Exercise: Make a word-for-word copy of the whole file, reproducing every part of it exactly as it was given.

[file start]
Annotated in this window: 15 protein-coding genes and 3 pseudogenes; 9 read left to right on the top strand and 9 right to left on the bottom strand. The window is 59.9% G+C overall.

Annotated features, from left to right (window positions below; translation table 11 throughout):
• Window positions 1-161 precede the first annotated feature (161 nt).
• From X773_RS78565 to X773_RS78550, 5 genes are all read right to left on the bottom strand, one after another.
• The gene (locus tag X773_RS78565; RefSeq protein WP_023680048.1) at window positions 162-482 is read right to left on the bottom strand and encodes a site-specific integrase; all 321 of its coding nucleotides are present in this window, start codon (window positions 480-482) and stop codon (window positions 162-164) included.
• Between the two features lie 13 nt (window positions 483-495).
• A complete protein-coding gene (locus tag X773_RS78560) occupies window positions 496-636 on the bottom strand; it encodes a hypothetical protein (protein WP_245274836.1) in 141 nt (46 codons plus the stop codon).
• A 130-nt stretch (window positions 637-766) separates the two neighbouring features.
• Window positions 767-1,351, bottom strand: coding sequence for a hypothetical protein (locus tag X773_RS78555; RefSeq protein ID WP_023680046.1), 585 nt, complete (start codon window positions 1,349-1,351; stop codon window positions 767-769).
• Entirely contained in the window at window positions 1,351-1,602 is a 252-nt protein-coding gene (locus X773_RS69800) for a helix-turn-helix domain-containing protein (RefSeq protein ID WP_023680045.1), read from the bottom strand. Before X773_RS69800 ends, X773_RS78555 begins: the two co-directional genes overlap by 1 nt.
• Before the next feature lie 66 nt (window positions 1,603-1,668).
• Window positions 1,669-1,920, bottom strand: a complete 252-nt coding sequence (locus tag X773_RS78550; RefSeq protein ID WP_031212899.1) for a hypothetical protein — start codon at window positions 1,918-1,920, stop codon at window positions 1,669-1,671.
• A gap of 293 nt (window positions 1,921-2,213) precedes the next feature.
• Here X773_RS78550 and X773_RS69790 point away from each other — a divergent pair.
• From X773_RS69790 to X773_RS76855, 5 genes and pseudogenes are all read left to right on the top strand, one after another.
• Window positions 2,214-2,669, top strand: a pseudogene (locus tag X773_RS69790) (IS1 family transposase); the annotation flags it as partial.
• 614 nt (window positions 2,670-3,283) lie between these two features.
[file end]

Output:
Annotated in this window: 15 protein-coding genes and 3 pseudogenes; 9 read left to right on the top strand and 9 right to left on the bottom strand. The window is 59.9% G+C overall.

Annotated features, from left to right (window positions below; translation table 11 throughout):
• Window positions 1-161 precede the first annotated feature (161 nt).
• From X773_RS78565 to X773_RS78550, 5 genes are all read right to left on the bottom strand, one after another.
• The gene (locus tag X773_RS78565; RefSeq protein WP_023680048.1) at window positions 162-482 is read right to left on the bottom strand and encodes a site-specific integrase; all 321 of its coding nucleotides are present in this window, start codon (window positions 480-482) and stop codon (window positions 162-164) included.
• Between the two features lie 13 nt (window positions 483-495).
• A complete protein-coding gene (locus tag X773_RS78560) occupies window positions 496-636 on the bottom strand; it encodes a hypothetical protein (protein WP_245274836.1) in 141 nt (46 codons plus the stop codon).
• A 130-nt stretch (window positions 637-766) separates the two neighbouring features.
• Window positions 767-1,351, bottom strand: coding sequence for a hypothetical protein (locus tag X773_RS78555; RefSeq protein ID WP_023680046.1), 585 nt, complete (start codon window positions 1,349-1,351; stop codon window positions 767-769).
• Entirely contained in the window at window positions 1,351-1,602 is a 252-nt protein-coding gene (locus X773_RS69800) for a helix-turn-helix domain-containing protein (RefSeq protein ID WP_023680045.1), read from the bottom strand. Before X773_RS69800 ends, X773_RS78555 begins: the two co-directional genes overlap by 1 nt.
• Before the next feature lie 66 nt (window positions 1,603-1,668).
• Window positions 1,669-1,920, bottom strand: a complete 252-nt coding sequence (locus tag X773_RS78550; RefSeq protein ID WP_031212899.1) for a hypothetical protein — start codon at window positions 1,918-1,920, stop codon at window positions 1,669-1,671.
• A gap of 293 nt (window positions 1,921-2,213) precedes the next feature.
• Here X773_RS78550 and X773_RS69790 point away from each other — a divergent pair.
• From X773_RS69790 to X773_RS76855, 5 genes and pseudogenes are all read left to right on the top strand, one after another.
• Window positions 2,214-2,669, top strand: a pseudogene (locus tag X773_RS69790) (IS1 family transposase); the annotation flags it as partial.
• 614 nt (window positions 2,670-3,283) lie between these two features.